One day, perhaps in our lifetimes, the powers that be will recognize the absurdity of Daylight Standard Time (and the Electoral College). Until then, all we can do is celebrate the light at the end of the tunnel -- the first day of Daylight Savings Time, when the sun won't set until 7:13!
And where better to cast off the pall of winter than the place it all started for the Circle of Trust & Beer Hiking Club: on the breathtaking trails above Muir Beach? For those of you have been clamoring for a Sunday hike -- our first since Nov. 4 -- your time has arrived.
DON'T FORGET ...
Set your clock forward an hour before you go to bed Saturday night ... lest you show up an hour late to our Noon hike on Sunday (see you at the bar!).
And, while we dig dogs, the Circle has a no-pets policy on all of its hikes (but feel free to stick your hampster in your backup).
If you're coming from ANYWHERE in the East Bay, it's MUCH quicker to take the Richmond-San Rafael Bridge and head south on 101 then to negotiate the Bay Bridge-Golden Gate Bridge route through San Francisco.
Those of you who attended our Top O' Tam hike on Jan. 19 will recognize these directions: the diversion on the route to this hike occurs where the asterisk (*) appears in the third step, below:
-- Halfway between the Richmond-San Rafael and Golden Gate bridges, exit Highway 101 at Stinson Beach/Highway 1.
-- Within a half-mile of exiting, you must TURN LEFT at the Marin Oriental Rug House (you can't miss it) to continue on Highway 1/Shoreline Highway.
- Although it seems like you're driving much further because of the serpentine roads, keep an eye on your odometer -- 2.7 miles after you turn left at the Rug House, you'll come to the intersection of Highway 1 and Panoramic Highway -- * Continue to follow Highway 1 toward Stinson Beach (DO NOT turn right toward Muir Woods/Mount Tam as you did on the Jan. 19 hike -- Muir Beach is unrelated to Muir Woods).
-- After an additional 2.4 miles, turn LEFT at Pacific Way -- the iconic, whitewashed Pelican Inn (pictured at left) will be on the corner of Pacific Way/Highway 1. You know you're getting close when you see Green Gulch Zen Center on your left.
-- Follow pothole-riddled Pacific Way 250 yards into the Muir Beach parking lot (parking is free and plentiful).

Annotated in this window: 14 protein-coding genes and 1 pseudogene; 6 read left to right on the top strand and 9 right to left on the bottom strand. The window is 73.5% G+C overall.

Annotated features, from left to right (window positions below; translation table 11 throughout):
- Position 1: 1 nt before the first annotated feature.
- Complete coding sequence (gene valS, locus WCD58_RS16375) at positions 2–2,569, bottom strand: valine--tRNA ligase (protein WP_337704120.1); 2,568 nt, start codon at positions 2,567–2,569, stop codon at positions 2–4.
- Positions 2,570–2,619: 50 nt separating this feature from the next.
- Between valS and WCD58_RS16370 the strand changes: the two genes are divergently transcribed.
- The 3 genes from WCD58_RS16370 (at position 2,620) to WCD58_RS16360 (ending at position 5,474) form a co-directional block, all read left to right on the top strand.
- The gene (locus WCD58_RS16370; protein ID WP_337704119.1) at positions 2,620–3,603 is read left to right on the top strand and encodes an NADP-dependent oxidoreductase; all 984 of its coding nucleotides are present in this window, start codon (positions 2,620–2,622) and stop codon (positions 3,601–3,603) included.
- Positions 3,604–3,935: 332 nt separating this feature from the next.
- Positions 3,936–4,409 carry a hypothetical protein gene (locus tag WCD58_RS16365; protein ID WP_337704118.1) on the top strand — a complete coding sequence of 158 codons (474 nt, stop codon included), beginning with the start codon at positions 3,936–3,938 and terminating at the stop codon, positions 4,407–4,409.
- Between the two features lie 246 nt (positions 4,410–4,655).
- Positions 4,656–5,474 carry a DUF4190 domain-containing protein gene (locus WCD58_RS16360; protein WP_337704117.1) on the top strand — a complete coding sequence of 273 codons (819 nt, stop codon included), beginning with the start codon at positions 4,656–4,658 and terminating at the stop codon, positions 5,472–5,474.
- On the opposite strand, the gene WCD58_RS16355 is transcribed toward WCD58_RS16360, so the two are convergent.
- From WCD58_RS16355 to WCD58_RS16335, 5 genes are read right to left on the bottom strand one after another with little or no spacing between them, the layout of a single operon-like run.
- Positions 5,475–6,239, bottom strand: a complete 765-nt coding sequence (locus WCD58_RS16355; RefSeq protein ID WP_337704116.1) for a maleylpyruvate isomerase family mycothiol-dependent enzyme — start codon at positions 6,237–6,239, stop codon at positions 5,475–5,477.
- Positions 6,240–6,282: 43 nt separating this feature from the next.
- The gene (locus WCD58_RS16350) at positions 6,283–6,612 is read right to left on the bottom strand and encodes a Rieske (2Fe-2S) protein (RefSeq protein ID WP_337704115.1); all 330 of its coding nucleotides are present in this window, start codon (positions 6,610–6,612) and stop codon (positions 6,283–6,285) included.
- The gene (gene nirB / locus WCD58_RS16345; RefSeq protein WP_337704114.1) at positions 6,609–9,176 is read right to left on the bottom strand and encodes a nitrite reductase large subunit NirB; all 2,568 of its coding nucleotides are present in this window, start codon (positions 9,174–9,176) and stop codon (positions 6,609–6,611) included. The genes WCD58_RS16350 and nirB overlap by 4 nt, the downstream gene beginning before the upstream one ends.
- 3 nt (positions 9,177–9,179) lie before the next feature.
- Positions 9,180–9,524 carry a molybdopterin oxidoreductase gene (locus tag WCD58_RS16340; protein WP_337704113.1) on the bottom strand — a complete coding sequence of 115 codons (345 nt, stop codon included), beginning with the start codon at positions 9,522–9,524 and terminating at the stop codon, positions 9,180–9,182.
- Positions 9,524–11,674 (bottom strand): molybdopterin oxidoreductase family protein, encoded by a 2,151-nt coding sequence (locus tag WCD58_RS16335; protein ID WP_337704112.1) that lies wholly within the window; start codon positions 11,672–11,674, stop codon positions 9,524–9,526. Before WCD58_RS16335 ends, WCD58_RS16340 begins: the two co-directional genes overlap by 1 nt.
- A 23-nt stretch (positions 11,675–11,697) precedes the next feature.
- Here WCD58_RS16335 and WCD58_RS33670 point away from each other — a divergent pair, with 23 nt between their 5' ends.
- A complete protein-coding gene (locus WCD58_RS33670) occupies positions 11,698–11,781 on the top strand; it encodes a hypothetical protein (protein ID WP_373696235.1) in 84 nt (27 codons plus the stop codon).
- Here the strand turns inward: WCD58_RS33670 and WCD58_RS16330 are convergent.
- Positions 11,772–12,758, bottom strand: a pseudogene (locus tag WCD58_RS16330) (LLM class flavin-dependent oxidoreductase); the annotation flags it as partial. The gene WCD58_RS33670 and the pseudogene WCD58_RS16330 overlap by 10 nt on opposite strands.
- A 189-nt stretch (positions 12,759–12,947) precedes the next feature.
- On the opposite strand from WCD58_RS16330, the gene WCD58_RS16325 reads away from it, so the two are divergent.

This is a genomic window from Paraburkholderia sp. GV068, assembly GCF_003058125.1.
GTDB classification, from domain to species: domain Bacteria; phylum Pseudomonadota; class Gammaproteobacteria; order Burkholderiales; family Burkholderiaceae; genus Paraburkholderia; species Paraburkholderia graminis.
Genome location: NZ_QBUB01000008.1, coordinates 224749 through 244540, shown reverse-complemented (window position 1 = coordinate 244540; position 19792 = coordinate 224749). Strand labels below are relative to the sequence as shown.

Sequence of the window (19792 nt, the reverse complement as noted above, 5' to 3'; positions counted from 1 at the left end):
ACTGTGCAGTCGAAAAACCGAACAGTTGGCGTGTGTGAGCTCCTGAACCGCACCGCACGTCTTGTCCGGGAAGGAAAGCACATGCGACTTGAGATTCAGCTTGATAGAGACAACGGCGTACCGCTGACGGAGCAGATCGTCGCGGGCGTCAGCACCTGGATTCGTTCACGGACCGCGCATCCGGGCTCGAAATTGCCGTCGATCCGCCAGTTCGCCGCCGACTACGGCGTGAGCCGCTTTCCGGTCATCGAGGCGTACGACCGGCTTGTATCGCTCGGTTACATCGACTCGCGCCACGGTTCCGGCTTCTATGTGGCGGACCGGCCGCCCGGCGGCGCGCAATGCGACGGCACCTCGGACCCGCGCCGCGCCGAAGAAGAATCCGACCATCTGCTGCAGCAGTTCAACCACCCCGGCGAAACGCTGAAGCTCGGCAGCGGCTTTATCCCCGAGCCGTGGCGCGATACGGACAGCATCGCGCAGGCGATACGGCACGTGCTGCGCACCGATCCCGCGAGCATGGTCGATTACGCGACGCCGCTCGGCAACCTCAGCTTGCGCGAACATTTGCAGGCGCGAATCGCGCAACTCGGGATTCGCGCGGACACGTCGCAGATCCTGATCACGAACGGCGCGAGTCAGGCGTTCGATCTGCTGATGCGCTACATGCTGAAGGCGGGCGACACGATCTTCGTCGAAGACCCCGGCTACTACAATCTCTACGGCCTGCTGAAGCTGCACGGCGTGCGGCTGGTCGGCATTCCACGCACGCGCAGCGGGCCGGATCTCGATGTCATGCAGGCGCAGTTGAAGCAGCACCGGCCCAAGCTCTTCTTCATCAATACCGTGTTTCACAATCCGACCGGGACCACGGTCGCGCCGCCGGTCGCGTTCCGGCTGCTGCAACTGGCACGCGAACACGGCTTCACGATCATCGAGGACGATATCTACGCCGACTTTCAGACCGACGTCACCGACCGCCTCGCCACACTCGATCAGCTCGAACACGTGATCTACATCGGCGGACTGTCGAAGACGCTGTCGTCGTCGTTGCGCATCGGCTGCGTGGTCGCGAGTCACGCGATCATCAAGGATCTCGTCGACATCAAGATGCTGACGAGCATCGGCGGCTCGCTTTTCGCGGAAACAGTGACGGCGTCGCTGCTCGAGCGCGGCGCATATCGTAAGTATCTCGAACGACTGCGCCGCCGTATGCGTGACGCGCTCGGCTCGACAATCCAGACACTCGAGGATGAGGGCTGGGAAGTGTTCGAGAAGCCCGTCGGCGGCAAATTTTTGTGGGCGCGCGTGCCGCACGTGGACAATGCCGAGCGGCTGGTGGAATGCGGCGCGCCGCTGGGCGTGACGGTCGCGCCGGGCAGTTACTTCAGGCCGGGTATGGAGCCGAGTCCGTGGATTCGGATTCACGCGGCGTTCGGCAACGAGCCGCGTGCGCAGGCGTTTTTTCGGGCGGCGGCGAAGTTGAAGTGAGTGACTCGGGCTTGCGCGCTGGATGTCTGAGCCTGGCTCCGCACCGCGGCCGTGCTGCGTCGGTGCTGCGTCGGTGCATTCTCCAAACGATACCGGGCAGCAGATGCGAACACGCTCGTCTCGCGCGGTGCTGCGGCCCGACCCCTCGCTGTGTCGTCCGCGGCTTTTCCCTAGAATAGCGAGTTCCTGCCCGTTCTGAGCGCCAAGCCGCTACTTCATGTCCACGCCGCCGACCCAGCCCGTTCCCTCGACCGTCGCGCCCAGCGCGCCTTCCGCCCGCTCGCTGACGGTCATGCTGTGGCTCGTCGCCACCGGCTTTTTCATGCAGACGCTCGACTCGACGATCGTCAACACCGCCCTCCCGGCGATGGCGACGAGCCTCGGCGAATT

-- We'll meet at the two benches on the other side of the bridge connecting the parking lot from the beach. There are porta-potties aplenty in the parking lot, so feel free to cast off the morning coffee before crossing the bridge.
The Coastal Trail loop from Muir Beach is not unlike a Xanax-popping prom queen with a scholarship to an Ivy League school, where she'll piss away the opportunity by pursuing a philiosophy degree: stunning, moody, brilliant and complex. If I had only one opportunity to sell a novice on hiking in the Bay Area, this would be where I'd send 'em.
Right out of the gate, everybody gets a circulatory wake-up call with a steep 400-foot climb from the trailhead to a jaw-dropping perch above a temperamental stretch of ocean. Now you're awake.
From there, we glide above the Pacific as the trail falls and rises for more than a mile. Big Sur has nothing on this stretch of the coast, where the waves crash dramatically against rocky outcroppings. The trail then drops as it follows a horseshoe lagoon through a neck-high Eden of flora -- including horsetail, lupine, sticky monkey-finger ... and gobs of poison oak (Go TechNu!).
As the trail makes an abrupt left to start another cardiac climb ("The Steps"), the adrenaline-deprived among us can scramble 120 feet down to the ocean over loose, sliding rock and tricky footing. At the bottom awaits Pirates Cove, Marin County's smallest, most secluded beach, where mounds of volcanic rock provide plenty of climbing and photographic opportunities. The only time I've ever wanted to gag on a hike was in 2007, a few days after the Cosco Busan rammed into the Bay Bridge and spilled 53,000 gallons of bunker fuel. Pirates Cove was dripping in oil -- you can still see remnants on Big Rock. Don't get me wrong -- I'm the last guy to cast aspersions when it comes to knocking back a few cold ones and jumping behind the wheel of a super-tanker. But c'mon.